Out-Law News | 07 Nov 2013 | 5:28 pm | 3 min. read
As set out in a new consultation paper, these so-called 'defined ambition' schemes could allow employers to continue to offer defined benefit (DB) schemes on a cheaper basis, or allow for defined contribution (DC) pensions that give savers more certainty about the benefits they will receive on retirement.
"Final salary pensions have been in long-term decline and if we do not act they could disappear altogether," said Pensions Minister Steve Webb. "We want to help the best employers offer good alternatives including new forms of salary-linked pensions."
"We have looked at the best pension arrangements around the world and want to give British workers the chance to join such schemes. Our proposals for defined ambition pensions are designed to reinvigorate workplace pensions, providing people with more certainty about what they will get in retirement," he said.
Pensions expert Simon Tyler of Pinsent Masons, the law firm behind Out-Law.com, said that the consultation paper opened up "a range of exciting possibilities".
"This consultation paper is a positive development," he said. "Employers and providers should consider whether any of the proposed options offer opportunities that are worth exploring, and members will welcome anything that gives them more certainty about their retirement income than plain 'vanilla' DC."
"The Government is thinking along the right lines. We hope that it is able to implement the proposals sooner rather than later, without introducing any undue complexity," he said.
DB pension schemes promise a set level of pension once an employee reaches retirement age no matter what happens to the stock market or the value of the pension investment. The percentage of open schemes has more than halved since 2007, leaving just 841 open today, as employers struggle to cope with the costs of providing pensions for longer against poor investment results.
By contrast, DC schemes are becoming increasingly popular as workers begin to automatically enrol workers into them to comply with new pension provision requirements. In a DC scheme, the final value of the pension a member receives depends on the performance of that member's individual contributions, meaning that it is the employee who bears the full risk of the pension losing value. Such schemes have therefore traditionally been less strictly regulated than DB schemes, although the Pensions Regulator has recently taken steps to address this.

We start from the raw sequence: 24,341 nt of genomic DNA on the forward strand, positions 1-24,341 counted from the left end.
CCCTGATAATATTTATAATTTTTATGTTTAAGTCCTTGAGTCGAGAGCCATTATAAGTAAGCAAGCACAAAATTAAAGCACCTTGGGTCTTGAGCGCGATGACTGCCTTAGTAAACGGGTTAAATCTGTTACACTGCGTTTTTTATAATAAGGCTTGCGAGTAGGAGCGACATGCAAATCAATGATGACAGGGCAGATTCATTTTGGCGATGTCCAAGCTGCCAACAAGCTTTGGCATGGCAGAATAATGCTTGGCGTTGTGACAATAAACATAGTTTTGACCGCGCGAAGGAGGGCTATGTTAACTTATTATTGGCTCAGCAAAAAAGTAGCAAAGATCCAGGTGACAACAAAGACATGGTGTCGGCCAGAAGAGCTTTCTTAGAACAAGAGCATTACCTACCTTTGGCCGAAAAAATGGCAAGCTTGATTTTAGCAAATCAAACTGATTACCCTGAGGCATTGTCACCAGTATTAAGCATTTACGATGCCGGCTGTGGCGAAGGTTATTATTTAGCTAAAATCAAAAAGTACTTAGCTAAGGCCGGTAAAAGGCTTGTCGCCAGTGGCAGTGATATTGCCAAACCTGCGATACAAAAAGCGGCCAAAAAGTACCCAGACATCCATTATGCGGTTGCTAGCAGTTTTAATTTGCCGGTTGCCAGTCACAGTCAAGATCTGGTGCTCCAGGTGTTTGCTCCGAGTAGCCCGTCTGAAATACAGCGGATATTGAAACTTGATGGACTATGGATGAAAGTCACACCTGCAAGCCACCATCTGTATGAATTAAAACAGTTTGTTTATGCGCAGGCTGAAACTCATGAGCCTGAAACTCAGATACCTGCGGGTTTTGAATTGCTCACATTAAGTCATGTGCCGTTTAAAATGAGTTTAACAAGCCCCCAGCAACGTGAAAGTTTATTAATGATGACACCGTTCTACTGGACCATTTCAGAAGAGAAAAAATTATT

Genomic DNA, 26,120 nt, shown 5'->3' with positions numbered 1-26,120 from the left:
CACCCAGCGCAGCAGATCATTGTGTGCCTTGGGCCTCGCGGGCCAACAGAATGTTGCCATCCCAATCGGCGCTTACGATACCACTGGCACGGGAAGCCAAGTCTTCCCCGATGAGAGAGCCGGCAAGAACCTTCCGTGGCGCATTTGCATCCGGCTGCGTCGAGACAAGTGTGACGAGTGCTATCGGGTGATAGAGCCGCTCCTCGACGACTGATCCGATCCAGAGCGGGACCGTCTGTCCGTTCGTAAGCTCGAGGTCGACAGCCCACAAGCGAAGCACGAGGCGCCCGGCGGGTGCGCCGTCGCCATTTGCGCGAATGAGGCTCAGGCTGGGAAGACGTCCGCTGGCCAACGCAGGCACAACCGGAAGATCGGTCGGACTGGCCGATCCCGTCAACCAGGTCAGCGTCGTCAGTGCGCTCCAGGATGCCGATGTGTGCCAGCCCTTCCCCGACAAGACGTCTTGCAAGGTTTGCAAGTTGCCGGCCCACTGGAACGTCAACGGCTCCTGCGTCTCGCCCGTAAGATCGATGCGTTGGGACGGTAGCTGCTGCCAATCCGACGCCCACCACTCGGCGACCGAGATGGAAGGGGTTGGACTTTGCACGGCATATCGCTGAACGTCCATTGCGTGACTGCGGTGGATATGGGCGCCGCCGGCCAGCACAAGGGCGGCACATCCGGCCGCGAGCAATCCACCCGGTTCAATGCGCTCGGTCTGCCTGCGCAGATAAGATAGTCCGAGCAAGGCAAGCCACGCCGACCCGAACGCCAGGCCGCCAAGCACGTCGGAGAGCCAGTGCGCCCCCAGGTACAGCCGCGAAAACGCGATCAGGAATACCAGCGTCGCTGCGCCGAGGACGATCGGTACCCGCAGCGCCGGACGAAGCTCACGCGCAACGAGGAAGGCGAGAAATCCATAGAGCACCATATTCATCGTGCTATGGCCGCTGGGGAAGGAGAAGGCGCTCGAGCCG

Under the proposals set out in the consultation paper, the pensions legislation would be amended to enable schemes to be classed as one of either DA, DB or DC. A different governance, disclosure and funding regime would apply to each type; and schemes would be reclassified depending on how they are structured and what benefits and guarantees that they offer. The consultation looks at three proposed DA structures: 'flexible DB', 'guaranteed DC' and 'collective DC'.
Flexible DB would allow employers to offer pension scheme members salary-related benefits on a cheaper, more flexible basis than before; rather than offering a guaranteed retirement income linked strictly to salaries. Employers would be able to establish new DA schemes on these terms, or to make these terms available in respect of future service under existing DB schemes. Schemes would not need to provide any index-linked increases to pensions that are already in payment, but could choose to do so on a discretionary basis. Employers would also be able to increase the scheme's normal retirement date to take account of increases in life expectancy, provided that members had less than 10 years to go before their normal retirement date.
The consultation considers four different types of guarantee that could be applied to DC pensions to bring them within the scope of the new DA regime. Schemes could provide a money-back guarantee to the value of the contributions paid; could guarantee investment returns; or could guarantee a minimum level of income either through retirement income insurance or by awarding an amount of pension in return for each year's contributions. Under each of these models, the employer would remain liable to pay the level of contributions it had set in advance while the pension provider would be responsible for ensuring guarantees are met.
The fourth of these models offers similar advantages to the proposed collective DC schemes, under which assets are pooled to give trustees access to a wider range of investment opportunities. Such schemes are common in Denmark and the Netherlands, and studies have indicated that members are likely to achieve a significantly better retirement income than under a traditional individual DC scheme. The employer's liability to pay contributions would be the same as in a traditional DC scheme; however, pensions may be reduced if insufficient assets are available to pay them.
"Employers with DB schemes that are still open to accrual will wish to give serious thought to the opportunities for saving costs offered by the proposals," said pensions expert Simon Tyler. "They may well choose to flex their DB benefits in one or more of the three ways the Government is proposing. The Government is likely to introduce a statutory override to allow the required changes to be made, even if their scheme rules wouldn't otherwise allow it."